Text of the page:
This is an interesting argument, but I believe that there are a number of problems with the analysis. I am not aware of any contemporary clinician who would advocate “bleaching” for a Black child (or adult) who requests it. Indeed, there is a clinical and sociological literature that considers the cultural context of the “bleaching syndrome” vis-a-vis racism and prejudice (see, e.g., Hall, 1992, 1995). Interestingly, there is an older clinical literature on young Black children who want to be White (Brody, 1963)–what might be termed “ethnic identity disorder” and there are, in my view, clear parallels to GID. Brody’s analysis led him to conclude that the proximal etiology was in the mother’s “deliberate but unwitting indoctrination” of racial identity conflict in her son because of her own negative experiences as a Black person. Presumably, the treatment goal would not be to endorse the Black child’s wish to be White, but rather to treat the underlying factors that have led the child to believe that his life would be better as a White person. As an aside, there is also a clinical literature on the relation between distorted ethnic identity (e.g., a Black person’s claim that he was actually born White, but then transformed) and psychosis (see Bhugra, 2001; Levy, Jones, & Olin, 1992). Of course, in this situation, the treatment is aimed at targeting the underlying psychosis and not the symptom.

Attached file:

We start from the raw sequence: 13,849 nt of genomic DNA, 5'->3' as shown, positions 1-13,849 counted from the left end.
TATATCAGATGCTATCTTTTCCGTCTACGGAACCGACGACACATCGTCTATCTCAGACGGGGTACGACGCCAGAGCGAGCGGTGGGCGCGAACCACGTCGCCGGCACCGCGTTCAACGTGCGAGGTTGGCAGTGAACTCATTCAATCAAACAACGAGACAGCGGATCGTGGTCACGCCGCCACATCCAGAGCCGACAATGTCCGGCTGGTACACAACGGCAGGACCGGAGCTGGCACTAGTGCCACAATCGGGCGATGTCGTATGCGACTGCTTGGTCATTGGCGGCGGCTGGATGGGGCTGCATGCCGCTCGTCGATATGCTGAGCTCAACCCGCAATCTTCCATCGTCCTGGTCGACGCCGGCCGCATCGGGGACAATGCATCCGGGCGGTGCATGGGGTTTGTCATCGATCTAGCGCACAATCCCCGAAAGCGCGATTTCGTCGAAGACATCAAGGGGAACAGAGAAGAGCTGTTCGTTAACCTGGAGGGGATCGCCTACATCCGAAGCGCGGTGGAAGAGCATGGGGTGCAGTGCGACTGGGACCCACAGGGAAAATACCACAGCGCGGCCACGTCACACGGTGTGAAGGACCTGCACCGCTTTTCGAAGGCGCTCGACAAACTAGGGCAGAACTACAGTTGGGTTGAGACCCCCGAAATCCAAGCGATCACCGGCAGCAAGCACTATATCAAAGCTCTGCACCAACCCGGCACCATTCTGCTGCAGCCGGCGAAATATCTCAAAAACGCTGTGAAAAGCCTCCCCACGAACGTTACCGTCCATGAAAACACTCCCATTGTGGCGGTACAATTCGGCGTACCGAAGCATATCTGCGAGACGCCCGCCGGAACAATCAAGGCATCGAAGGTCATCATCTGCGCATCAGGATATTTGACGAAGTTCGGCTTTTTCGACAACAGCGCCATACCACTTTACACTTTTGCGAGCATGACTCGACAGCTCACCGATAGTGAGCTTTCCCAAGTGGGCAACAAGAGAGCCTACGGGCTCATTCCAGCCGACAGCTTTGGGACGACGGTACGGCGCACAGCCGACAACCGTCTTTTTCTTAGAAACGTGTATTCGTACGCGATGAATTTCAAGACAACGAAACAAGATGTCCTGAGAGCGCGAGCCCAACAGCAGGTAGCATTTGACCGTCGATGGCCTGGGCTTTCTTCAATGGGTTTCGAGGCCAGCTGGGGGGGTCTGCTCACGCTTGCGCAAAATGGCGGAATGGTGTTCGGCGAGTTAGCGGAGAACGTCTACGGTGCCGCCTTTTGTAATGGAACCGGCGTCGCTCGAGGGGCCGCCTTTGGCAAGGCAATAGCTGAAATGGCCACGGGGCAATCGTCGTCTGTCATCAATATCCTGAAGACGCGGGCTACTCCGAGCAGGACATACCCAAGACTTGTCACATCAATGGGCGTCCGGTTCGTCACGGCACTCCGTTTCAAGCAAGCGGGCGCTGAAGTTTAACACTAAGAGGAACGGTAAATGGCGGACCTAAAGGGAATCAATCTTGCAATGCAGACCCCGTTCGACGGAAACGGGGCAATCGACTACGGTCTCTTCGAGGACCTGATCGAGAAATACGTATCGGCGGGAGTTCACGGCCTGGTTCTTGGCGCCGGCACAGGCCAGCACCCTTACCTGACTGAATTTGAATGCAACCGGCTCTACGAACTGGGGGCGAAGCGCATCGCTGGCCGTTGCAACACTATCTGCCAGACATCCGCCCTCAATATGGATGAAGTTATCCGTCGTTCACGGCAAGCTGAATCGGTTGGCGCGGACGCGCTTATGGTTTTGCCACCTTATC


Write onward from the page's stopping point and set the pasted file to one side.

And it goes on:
The ethnic identity literature leads to a fundamental question about the psychosocial causes of GID, which Langer and Martin do not really address. In fact, they appear to endorse implicitly what I would characterize as “liberal essentialism,” i.e., that children with GID are “born that way” and should simply be left alone. Just like Brody was interested in understanding the psychological, social, and cultural factors that led his Black child patients to desire to be White, one can, along the same lines, seek to understand the psychological, social, and cultural factors that lead boys to want to be girls and girls to want to be boys. Many contemporary clinicians have argued that GID in children is the result, at least in part, of psychodynamic and psychosocial mechanisms, which lead to an analogous fantasy solution: that becoming a member of the other sex would somehow resolve internalized distress (e.g., Coates, Friedman, & Wolfe, 1991; Coates & Person, 1985; Coates & Wolfe, 1995). Of course, Langer and Martin may disagree with these formulations, but they should address them, critique them, and explain why they think they are incorrect. I would argue that it is as legitimate to want to make youngsters comfortable with their gender identity (to make it correspond to the physical reality of their biological sex) as it is to make youngsters comfortable with their ethnic identity (to make it correspond to the physical reality of the color of their skin).